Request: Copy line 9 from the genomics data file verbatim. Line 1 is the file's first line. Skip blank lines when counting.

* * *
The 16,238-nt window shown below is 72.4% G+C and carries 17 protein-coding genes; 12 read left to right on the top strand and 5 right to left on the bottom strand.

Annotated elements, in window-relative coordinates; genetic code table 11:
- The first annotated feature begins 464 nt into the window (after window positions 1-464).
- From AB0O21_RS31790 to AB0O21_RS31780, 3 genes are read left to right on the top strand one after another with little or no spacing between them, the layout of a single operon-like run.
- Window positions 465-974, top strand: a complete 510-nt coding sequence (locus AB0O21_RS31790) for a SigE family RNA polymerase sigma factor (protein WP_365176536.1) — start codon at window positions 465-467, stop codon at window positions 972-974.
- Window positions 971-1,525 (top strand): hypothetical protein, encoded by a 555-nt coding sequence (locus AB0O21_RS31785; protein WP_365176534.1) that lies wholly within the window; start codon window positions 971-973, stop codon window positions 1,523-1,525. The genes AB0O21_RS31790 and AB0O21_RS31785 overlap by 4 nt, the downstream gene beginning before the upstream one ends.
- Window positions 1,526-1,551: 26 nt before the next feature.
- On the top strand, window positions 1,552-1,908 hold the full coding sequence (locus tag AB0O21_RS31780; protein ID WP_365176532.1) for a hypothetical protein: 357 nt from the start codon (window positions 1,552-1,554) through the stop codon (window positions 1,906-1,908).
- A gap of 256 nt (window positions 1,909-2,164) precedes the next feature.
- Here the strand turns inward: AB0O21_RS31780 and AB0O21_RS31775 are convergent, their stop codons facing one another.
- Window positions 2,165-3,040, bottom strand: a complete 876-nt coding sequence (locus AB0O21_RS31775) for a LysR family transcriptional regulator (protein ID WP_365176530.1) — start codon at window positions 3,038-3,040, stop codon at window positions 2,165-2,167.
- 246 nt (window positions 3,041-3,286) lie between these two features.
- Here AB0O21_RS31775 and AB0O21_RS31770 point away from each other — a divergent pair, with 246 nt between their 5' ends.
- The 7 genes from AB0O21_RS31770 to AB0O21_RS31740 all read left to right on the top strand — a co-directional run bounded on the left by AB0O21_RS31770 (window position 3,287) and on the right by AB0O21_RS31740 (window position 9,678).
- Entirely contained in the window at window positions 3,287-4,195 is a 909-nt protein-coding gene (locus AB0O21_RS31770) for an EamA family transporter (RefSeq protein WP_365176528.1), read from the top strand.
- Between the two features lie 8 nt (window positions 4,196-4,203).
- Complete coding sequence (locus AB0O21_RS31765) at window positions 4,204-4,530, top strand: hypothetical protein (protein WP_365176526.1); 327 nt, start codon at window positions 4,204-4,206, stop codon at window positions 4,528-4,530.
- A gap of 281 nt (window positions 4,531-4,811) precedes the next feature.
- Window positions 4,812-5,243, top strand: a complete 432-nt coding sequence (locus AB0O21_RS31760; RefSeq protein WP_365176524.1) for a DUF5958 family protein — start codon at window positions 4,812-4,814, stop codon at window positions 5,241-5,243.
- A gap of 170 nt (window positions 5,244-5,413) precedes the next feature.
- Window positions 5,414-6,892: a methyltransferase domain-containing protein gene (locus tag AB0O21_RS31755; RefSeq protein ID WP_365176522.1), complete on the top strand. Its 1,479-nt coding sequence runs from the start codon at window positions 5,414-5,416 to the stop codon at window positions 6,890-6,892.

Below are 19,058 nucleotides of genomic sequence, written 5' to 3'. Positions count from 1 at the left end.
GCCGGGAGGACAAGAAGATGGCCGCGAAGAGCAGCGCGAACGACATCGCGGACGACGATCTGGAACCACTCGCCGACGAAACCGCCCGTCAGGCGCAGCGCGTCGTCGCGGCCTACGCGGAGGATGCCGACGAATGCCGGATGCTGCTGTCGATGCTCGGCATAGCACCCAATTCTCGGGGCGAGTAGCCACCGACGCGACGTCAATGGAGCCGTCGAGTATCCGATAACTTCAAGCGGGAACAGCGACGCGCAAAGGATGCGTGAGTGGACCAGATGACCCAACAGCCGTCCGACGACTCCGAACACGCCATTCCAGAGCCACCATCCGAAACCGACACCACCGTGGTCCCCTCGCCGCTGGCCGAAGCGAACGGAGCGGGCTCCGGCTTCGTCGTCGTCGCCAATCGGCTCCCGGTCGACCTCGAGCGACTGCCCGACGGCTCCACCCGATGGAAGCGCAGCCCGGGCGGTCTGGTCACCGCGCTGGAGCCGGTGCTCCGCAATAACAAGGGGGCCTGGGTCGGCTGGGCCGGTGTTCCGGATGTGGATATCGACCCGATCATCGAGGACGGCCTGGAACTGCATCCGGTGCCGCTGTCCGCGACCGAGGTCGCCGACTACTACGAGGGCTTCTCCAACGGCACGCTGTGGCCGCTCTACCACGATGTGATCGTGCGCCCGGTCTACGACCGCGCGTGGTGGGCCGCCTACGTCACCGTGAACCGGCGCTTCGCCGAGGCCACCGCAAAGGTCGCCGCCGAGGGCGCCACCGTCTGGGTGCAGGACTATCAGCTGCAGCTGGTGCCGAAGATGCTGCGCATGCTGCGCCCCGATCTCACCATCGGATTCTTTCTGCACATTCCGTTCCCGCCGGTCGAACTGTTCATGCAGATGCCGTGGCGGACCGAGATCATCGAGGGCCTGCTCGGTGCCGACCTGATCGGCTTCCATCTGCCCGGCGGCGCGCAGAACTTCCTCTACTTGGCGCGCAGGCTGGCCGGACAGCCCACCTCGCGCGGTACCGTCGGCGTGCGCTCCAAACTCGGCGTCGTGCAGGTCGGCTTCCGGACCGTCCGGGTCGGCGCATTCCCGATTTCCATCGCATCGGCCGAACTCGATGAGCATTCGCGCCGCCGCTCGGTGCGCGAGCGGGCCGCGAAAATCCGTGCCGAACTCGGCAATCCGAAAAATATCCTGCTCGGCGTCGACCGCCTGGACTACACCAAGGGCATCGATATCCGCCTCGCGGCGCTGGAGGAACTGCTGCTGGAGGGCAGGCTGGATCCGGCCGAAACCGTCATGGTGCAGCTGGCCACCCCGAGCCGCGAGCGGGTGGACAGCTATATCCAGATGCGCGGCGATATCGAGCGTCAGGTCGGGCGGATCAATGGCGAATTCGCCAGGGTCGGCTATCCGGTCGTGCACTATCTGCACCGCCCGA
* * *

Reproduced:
- A gap of 256 nt (window positions 1,909-2,164) precedes the next feature.